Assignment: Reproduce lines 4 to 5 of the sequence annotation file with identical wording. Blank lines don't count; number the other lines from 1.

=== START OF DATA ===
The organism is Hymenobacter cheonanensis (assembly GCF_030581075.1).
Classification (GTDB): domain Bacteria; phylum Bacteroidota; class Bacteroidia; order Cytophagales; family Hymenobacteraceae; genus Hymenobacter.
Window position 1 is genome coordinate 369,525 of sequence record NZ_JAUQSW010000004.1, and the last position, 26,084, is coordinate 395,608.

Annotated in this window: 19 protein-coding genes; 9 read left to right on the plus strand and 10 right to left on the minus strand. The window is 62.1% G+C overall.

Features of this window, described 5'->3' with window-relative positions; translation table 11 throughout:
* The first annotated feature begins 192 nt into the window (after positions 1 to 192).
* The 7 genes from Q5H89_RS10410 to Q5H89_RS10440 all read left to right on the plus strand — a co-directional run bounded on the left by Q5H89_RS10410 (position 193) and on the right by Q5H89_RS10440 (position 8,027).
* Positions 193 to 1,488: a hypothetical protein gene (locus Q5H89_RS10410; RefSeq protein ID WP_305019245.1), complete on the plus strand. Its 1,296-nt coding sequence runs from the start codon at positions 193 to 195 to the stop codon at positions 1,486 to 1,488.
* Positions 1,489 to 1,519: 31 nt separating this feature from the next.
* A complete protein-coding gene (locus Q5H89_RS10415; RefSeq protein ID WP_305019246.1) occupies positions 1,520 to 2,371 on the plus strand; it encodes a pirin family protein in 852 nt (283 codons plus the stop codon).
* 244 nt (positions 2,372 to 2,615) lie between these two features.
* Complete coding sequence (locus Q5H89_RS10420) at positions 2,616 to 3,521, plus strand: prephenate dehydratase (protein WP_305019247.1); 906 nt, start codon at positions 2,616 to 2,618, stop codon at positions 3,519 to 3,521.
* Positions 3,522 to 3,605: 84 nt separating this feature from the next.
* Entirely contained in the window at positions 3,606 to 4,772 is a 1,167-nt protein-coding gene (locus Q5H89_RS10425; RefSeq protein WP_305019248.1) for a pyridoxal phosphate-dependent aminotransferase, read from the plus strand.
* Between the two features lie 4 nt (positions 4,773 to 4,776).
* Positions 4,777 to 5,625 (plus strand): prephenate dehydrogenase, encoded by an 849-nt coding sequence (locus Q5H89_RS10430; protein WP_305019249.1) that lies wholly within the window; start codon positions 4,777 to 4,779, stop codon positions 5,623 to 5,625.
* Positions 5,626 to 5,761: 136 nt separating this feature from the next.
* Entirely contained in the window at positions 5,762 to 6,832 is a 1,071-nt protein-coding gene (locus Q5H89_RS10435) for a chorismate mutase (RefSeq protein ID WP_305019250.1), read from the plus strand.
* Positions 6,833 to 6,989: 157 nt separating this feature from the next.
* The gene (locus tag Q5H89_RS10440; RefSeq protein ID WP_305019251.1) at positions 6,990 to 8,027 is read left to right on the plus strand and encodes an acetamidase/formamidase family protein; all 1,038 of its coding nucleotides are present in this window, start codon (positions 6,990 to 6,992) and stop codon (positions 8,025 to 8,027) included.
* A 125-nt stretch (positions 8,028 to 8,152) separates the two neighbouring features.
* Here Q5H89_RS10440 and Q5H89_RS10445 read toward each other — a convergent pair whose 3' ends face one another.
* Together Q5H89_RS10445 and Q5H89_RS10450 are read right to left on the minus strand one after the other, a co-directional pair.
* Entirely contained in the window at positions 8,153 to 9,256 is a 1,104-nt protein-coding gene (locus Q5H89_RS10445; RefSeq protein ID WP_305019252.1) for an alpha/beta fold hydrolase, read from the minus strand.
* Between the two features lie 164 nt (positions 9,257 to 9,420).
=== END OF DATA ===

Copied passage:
Annotated in this window: 19 protein-coding genes; 9 read left to right on the plus strand and 10 right to left on the minus strand. The window is 62.1% G+C overall.

Features of this window, described 5'->3' with window-relative positions; translation table 11 throughout: